Mayo County Council believes that well over 80 percent of eligible Mayo households have registered their septic tanks for inspection. The deadline for registration for septic tanks and domestic waster water treatment systems passed on Friday last, February 1.
The final figure has not yet been tallied, but County Secretary John Condon told The Mayo News that he expects the figure will be in the ‘high 80s. The remarkable rise in registration rates in recent months was not expected, as just 38 per cent of had households registered their systems at the reduced fee of €5 by the beginning of October.
Since then, households have had to pay €50 to register their systems. Mr Condon explained that the majority of payments came during the month of January.
The controversial registration charge is part of the Water Services Act, which will see the introduction of an inspection system for septic tanks and other domestic waste water treatment systems in Ireland.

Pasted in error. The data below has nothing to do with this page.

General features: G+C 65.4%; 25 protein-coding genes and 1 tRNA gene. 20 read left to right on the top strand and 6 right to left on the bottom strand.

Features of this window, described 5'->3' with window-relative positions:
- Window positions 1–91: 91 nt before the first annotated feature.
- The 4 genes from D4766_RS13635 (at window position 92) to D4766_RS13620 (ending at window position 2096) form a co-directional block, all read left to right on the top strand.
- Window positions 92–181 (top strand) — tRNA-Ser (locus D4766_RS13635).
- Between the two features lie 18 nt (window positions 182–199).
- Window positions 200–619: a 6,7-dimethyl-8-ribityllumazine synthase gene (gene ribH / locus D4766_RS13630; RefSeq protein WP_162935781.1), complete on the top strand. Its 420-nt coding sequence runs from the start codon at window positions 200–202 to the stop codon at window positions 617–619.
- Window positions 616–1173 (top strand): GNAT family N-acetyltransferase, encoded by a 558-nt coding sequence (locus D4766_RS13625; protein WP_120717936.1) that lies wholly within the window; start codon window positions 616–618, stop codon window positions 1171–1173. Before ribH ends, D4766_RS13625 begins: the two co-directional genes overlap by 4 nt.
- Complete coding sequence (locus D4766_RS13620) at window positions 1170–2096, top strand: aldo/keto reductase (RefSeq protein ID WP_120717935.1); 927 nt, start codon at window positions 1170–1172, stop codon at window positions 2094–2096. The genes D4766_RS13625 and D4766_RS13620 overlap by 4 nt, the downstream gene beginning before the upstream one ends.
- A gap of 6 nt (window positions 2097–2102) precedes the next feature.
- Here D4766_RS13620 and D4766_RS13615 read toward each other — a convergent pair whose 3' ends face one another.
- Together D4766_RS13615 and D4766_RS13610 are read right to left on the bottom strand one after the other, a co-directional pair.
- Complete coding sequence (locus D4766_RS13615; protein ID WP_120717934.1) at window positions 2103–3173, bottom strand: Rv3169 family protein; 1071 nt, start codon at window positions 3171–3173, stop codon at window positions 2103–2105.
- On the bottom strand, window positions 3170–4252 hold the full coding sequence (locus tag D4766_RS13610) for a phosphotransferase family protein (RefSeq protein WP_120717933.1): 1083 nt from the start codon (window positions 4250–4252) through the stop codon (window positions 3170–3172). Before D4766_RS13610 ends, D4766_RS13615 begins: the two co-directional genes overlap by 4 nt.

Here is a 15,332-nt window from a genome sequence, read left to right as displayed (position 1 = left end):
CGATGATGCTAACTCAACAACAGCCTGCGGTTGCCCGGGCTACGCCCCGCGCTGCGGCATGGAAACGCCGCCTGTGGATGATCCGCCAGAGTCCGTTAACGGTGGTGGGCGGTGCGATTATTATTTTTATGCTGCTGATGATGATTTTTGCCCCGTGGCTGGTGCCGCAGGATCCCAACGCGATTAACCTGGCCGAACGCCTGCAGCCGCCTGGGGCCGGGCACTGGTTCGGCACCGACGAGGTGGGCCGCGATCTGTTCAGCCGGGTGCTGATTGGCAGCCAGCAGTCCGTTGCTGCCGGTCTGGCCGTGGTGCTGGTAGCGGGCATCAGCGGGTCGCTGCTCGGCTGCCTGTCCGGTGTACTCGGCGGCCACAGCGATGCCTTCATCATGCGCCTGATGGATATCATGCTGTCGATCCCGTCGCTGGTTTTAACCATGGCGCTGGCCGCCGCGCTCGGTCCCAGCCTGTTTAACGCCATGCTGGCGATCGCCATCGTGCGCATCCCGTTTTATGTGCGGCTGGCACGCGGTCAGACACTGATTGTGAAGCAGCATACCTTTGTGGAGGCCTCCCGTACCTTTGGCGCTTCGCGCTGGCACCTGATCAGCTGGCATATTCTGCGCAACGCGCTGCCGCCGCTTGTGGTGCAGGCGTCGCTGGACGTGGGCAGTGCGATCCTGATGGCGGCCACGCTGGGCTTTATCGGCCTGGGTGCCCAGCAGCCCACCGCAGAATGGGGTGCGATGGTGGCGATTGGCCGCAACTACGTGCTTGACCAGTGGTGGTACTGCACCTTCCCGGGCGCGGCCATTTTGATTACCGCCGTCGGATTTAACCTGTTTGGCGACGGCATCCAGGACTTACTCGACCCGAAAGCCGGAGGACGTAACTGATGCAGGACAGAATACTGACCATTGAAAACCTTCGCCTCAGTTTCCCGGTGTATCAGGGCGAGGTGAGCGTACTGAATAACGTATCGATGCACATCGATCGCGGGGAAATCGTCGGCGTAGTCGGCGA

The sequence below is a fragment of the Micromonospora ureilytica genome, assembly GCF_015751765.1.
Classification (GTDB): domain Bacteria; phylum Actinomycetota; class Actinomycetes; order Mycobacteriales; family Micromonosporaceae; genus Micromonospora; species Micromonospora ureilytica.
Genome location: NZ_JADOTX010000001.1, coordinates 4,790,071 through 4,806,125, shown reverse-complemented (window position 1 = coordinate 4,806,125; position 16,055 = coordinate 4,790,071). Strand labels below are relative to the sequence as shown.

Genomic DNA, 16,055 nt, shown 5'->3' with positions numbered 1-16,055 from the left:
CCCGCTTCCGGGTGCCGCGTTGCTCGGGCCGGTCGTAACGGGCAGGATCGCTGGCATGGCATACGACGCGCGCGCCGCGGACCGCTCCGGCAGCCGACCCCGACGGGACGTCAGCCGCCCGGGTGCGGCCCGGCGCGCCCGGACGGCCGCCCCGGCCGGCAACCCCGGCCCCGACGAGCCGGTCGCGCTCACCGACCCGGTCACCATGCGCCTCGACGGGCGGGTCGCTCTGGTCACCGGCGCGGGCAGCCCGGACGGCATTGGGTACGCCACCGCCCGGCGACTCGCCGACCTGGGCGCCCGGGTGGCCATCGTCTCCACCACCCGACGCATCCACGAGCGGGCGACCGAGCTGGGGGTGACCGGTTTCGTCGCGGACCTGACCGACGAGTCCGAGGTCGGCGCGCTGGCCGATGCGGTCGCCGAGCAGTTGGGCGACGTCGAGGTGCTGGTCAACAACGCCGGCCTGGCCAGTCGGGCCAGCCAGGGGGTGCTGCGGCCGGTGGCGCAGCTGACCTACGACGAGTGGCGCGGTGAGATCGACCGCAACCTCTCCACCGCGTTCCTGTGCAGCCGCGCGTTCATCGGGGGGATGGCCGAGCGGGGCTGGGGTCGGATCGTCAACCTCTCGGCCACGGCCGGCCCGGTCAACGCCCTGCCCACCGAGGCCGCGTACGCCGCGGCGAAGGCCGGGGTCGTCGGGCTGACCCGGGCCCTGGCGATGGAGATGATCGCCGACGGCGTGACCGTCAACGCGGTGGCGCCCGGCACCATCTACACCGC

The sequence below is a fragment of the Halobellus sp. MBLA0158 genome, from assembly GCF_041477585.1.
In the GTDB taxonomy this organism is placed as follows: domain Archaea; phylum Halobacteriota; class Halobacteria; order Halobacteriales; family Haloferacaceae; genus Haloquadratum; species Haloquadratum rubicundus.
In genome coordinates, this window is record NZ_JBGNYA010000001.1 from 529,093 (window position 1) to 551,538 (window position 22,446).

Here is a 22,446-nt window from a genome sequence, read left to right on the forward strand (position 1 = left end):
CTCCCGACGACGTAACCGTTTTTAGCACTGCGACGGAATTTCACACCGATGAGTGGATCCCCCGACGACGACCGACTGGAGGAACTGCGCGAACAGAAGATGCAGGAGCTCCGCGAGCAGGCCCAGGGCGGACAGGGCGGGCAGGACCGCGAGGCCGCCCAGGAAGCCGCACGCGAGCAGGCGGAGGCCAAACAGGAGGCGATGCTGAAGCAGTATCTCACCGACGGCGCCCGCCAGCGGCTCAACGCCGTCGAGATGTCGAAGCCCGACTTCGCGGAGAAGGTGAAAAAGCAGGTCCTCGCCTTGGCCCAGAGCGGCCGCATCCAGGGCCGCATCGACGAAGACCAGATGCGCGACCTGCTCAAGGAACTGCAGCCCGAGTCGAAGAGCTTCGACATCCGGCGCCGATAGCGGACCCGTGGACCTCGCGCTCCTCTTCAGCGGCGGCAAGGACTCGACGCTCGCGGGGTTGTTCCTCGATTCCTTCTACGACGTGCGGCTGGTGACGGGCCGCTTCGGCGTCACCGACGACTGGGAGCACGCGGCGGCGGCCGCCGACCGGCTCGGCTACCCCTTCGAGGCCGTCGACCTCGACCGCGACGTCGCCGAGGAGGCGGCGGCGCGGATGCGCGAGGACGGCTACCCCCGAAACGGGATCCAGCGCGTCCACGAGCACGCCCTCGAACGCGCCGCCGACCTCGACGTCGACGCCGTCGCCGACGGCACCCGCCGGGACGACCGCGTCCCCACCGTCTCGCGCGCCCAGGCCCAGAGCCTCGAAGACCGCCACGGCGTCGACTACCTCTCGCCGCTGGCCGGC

Mr Condon warned that people who have not yet registered their system are committing an offence, and he encouraged people to register immediately.
“If you have not registered by now you are committing an offence, but if you register you will no longer be in breach,” he said. The price for registration will remain the same, even though the deadline has passed. However, households registering after February 1 will not be eligible for the septic-tank-upgrade grant.
For those that are eligible for the grant, Mr Condon said the council have not received any details regarding how it will be implemented, but he expects to receive it ‘shortly’. He added that the council also expects to receive details from the Department for the Environment on the inspection of systems.
Households with an income of up to €50,000 can avail of a maximum grant of €4,000 while those with an income of €50,001 to €75,000 can avail of a maximum grant of €2,500.
Mayo County Council has not yet received information regarding fines to be imposed on households that do not register their systems, but Minister Phil Hogan said such households face a fine of up to €5,000.